This new training curriculum still offers much of the flexibility of the old system, in that it allows volunteers to select their own schedule of classes, but it better mirrors how volunteers will need to work and prioritize in their actual casework. Asking them to manage their time and plan their training over 5 weeks is more in line with a realistic workload on a CASA case.
Since starting the cohort model this year, we have assigned 105 brand new volunteers to cases (from February through today), in comparison to 91 new volunteers assigned to cases in February through June of last year. In addition to having more volunteers finish training, we've seen those volunteers retain more of the information they learned. This new, shorter training period has lead to stronger, more engaged volunteers who are excited to get started on cases.
“I think getting people through training quicker keeps the motivation alive that drove them to sign up in the first place. I’ve also noticed a lot of my newer volunteers are more proactive on their cases which I attribute, in part, to the quick carry over,” says volunteer supervisor Patrick Lloyd. Fellow supervisor Qunisha Simmons agrees, sharing, “I think they are more informed and prepared. It sounds like the training was engaging as they remembered everything. Continued commitment and engagement were the difficult challenges previously. I feel that so far [the new volunteers are] engaged and committed to the work.”
“They’re very eager. They’re very on target. They’re not afraid at their first courtroom presentation,” says volunteer supervisor Florencia Grauer of her volunteers from the new training model. She shares that one of the new volunteers “wrote a beautiful court report” on her very first attempt, something that normally takes a lot of practice to master. While volunteers have always learned about the court report process, the new curriculum devotes one of the online classes to an in-depth tutorial and samples on how to write a court report, and then has them write their own, based on model case documents they review.
Director of Training Lydia Garcia sees “trainees being more motivated when they come to in-person classes because now there are only 8 of them.” Previously they took all 12 classes in our offices, but the training team at CASA recognized an opportunity to draw in more potential volunteers by allowing them to complete some of their training time online at their own schedule. The addition of the 4 online classes has been positive: “Some people are doing the majority of the online classes in the first few weeks. They’re able to knock out classes sooner than they have before, and they have better questions in class because they’re getting material more quickly.”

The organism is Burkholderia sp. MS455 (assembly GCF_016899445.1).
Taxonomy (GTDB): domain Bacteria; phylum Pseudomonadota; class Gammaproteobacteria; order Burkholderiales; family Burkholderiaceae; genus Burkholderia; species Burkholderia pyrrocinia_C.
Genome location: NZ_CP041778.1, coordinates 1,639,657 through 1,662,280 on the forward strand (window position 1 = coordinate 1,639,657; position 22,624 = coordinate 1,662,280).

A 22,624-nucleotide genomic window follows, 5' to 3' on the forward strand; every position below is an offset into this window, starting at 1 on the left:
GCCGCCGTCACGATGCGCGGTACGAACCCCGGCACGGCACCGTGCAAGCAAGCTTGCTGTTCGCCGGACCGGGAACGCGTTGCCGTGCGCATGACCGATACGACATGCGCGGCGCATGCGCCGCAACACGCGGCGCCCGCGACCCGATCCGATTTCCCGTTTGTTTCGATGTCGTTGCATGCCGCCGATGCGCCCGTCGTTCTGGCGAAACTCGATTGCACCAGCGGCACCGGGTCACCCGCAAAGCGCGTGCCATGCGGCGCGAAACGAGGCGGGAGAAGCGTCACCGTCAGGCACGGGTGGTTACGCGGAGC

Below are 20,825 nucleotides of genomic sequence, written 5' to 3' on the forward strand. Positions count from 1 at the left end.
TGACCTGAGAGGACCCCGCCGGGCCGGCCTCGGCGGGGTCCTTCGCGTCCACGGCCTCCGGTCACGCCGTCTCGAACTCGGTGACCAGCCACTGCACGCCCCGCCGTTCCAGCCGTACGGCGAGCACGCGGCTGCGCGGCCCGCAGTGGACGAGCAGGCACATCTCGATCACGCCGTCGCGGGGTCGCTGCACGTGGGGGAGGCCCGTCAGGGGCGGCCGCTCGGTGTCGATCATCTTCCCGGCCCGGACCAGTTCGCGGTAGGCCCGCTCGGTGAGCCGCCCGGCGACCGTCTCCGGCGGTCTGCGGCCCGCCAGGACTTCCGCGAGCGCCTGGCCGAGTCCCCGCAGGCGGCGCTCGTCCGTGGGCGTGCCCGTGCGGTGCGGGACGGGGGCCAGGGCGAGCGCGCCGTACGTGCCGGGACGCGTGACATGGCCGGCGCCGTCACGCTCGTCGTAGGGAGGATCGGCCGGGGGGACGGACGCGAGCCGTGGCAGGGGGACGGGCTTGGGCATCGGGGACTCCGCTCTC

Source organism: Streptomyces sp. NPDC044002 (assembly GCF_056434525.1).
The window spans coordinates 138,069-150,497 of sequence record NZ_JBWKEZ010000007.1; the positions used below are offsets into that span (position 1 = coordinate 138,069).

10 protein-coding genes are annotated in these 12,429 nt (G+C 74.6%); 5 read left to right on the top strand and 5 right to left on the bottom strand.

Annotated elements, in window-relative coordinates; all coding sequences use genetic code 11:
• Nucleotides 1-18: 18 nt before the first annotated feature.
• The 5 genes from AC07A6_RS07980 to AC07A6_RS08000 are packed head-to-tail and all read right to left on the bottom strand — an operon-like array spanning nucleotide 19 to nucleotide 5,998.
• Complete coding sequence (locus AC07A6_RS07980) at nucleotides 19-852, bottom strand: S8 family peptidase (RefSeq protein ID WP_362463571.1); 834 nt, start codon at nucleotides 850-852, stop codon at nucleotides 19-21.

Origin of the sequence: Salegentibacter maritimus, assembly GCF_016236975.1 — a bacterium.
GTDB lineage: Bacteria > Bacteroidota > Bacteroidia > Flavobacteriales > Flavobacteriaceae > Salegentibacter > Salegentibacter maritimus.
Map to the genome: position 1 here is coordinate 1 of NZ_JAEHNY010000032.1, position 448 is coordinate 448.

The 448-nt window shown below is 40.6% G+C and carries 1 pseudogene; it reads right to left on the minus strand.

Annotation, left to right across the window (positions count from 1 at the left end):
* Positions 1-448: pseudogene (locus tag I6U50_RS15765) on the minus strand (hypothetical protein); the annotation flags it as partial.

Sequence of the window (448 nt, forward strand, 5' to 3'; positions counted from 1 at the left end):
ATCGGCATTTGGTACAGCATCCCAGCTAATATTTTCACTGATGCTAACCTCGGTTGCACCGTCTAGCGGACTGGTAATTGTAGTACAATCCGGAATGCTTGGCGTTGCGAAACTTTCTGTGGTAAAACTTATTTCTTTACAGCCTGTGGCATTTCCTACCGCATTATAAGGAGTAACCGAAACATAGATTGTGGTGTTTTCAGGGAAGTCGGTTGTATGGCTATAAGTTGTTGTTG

We really listened to the feedback of volunteers who were missing a sense of community, since taking classes on their own timeline meant they rarely got to know fellow volunteers. “Now, because the volunteers see each other more regularly during training, they’re developing that cohort feeling we were hoping for. We’ve noticed certain volunteers sitting together in class on a regular basis, as well as volunteers who know each other and are talking more during the celebratory Swearing-In Ceremony after they’ve completed training. They feel more like part of a CASA community and that will help improve long-term retention, as well,” said Training Specialist Wendy Morse.
If you’ve been thinking about becoming a CASA volunteer, now is a great time to start. Our next training cycle begins July 23rd. Learn more at http://www.casatravis.org/volunteer.
Thank you to the Toy Industry Foundation, The Lola Wright Foundation and the Austin Bar Foundation for supporting the production of our new online training program and its video components.
Recruitment June 2016